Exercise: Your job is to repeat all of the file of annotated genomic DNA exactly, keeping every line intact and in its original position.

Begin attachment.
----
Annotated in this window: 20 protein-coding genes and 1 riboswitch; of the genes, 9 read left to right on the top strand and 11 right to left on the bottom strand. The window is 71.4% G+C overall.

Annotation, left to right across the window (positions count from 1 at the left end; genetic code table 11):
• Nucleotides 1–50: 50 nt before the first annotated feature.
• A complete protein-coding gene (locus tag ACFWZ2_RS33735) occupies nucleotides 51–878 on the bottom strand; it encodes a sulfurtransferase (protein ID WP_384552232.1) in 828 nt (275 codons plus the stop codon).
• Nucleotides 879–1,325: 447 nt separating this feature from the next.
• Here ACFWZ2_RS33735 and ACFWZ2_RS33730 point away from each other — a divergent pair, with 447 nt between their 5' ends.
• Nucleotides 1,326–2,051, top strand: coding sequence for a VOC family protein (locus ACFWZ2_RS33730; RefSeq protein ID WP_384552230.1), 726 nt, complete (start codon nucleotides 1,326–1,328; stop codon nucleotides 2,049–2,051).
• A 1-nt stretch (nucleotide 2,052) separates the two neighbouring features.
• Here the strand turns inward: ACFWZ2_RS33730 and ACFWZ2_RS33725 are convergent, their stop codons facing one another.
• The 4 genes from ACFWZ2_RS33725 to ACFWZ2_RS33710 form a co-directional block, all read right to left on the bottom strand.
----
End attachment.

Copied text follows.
Annotated in this window: 20 protein-coding genes and 1 riboswitch; of the genes, 9 read left to right on the top strand and 11 right to left on the bottom strand. The window is 71.4% G+C overall.

Annotation, left to right across the window (positions count from 1 at the left end; genetic code table 11):
• Nucleotides 1–50: 50 nt before the first annotated feature.
• A complete protein-coding gene (locus tag ACFWZ2_RS33735) occupies nucleotides 51–878 on the bottom strand; it encodes a sulfurtransferase (protein ID WP_384552232.1) in 828 nt (275 codons plus the stop codon).
• Nucleotides 879–1,325: 447 nt separating this feature from the next.
• Here ACFWZ2_RS33735 and ACFWZ2_RS33730 point away from each other — a divergent pair, with 447 nt between their 5' ends.
• Nucleotides 1,326–2,051, top strand: coding sequence for a VOC family protein (locus ACFWZ2_RS33730; RefSeq protein ID WP_384552230.1), 726 nt, complete (start codon nucleotides 1,326–1,328; stop codon nucleotides 2,049–2,051).
• A 1-nt stretch (nucleotide 2,052) separates the two neighbouring features.
• Here the strand turns inward: ACFWZ2_RS33730 and ACFWZ2_RS33725 are convergent, their stop codons facing one another.
• The 4 genes from ACFWZ2_RS33725 to ACFWZ2_RS33710 form a co-directional block, all read right to left on the bottom strand.